Primary Colorectal Lymphoma: Institutional Experience and Review of a National Database

Patrick T. Hangge, Esteban Calderon, Elizabeth B. Habermann, Amy E. Glasgow, Nitin Mishra

Research output: Contribution to journalArticlepeer-review

2 Scopus citations


BACKGROUND: Primary colorectal lymphoma is rare, representing 0.2% to 0.6% of all colorectal cancers. Because of its low incidence and histologic variety, no treatment guidelines exist. OBJECTIVE: The purpose was to report the experience of primary colorectal lymphoma in an institutional and a national cohort. DESIGN: This was a retrospective cohort study. SETTINGS: The study was conducted with institutional data composed of 3 tertiary referral centers and national data. PATIENTS: Patients with primary colorectal lymphoma were identified within the Mayo Clinic (1990-2016) and the Surveillance, Epidemiology, and End Results database (1990-2014). MAIN OUTCOME MEASURES: Primary outcomes were overall and 5-year survival. RESULTS: For the institutional cohort (N = 82), 5-year survival was 79.9%. Five-year survival was higher for rectal (88.4%) than for colon tumors (77.2%; p = 0.004). On multivariable analysis, age <50 years was associated with higher overall survival (p = 0.04). Left-sided colon masses and aggressive histological subtypes were associated with worse survival (0.04 and 0.03). No effect of treatment modality on survival was noted. For the national cohort (N = 2942), 5-year survival was 58.4%. Five-year survival for rectal tumors was 61.0% and 57.8% for colon tumors. On multivariable analysis, factors associated with improved survival were age <70 y, (p < 0.0001), female sex (p = 0.005), right-sided masses (p = 0.02), and diagnoses after 2000 compared with 1990-1999 (p < 0.0001). Aggressive pathology (p < 0.0001) and stage III or stage IV presentation compared with stage I (p = 0.02 and p < 0.0001) were associated with worse survival. LIMITATIONS: The institutional cohort was limited by sample size to describe treatment effect on survival. A major limitation of the national cohort was the ability to describe treatment modalities other than surgery, including chemotherapy and/or no additional treatment. CONCLUSIONS: Poorer survival was noted in elderly patients and in those with aggressive pathology. An overall survival advantage was seen in women in the national cohort. Currently, optimal strategies should follow a patient-centered multidisciplinary approach. See Video Abstract at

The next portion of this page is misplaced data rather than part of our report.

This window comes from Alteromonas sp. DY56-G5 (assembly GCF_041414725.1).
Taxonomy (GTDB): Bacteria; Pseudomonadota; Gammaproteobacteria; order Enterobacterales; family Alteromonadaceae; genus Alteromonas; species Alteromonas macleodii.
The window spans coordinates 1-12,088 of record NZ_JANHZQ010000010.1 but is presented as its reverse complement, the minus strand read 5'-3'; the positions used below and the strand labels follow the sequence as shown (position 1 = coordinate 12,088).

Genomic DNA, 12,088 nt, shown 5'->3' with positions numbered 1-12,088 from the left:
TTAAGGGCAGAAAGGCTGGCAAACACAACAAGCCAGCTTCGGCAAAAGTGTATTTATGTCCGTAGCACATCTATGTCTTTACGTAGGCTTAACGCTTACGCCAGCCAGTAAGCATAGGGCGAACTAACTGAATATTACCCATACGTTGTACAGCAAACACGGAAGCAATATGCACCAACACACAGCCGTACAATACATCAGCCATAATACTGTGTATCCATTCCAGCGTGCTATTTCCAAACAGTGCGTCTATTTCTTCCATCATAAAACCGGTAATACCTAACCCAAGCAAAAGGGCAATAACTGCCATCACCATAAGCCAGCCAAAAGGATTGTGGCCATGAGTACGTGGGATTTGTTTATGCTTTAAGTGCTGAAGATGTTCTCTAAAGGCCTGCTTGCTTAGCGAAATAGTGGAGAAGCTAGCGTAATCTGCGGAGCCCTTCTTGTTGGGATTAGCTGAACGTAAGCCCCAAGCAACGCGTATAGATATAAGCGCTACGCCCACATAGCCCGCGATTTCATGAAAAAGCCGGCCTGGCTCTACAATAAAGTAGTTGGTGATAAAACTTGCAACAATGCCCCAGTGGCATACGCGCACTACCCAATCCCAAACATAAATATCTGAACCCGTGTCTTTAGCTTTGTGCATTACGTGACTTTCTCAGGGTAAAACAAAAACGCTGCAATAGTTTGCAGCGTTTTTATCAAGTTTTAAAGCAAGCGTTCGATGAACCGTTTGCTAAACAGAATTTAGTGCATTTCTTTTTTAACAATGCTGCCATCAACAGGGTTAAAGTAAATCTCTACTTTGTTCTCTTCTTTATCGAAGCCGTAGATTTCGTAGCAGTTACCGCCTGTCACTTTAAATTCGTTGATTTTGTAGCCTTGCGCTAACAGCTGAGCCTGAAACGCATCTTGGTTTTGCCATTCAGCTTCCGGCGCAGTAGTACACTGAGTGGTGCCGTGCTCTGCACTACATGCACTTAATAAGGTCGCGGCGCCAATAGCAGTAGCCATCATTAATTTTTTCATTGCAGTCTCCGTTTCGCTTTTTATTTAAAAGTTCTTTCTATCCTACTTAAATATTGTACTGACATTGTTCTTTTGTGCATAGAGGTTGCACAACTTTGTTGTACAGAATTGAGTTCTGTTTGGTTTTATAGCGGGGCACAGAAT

Original languageEnglish (US)
Pages (from-to)1167-1176
Number of pages10
JournalDiseases of the colon and rectum
Issue number10
StatePublished - Oct 1 2019


  • Colon
  • End Results
  • Epidemiology
  • Lymphoma
  • Rectal
  • Surveillance

ASJC Scopus subject areas

  • Gastroenterology


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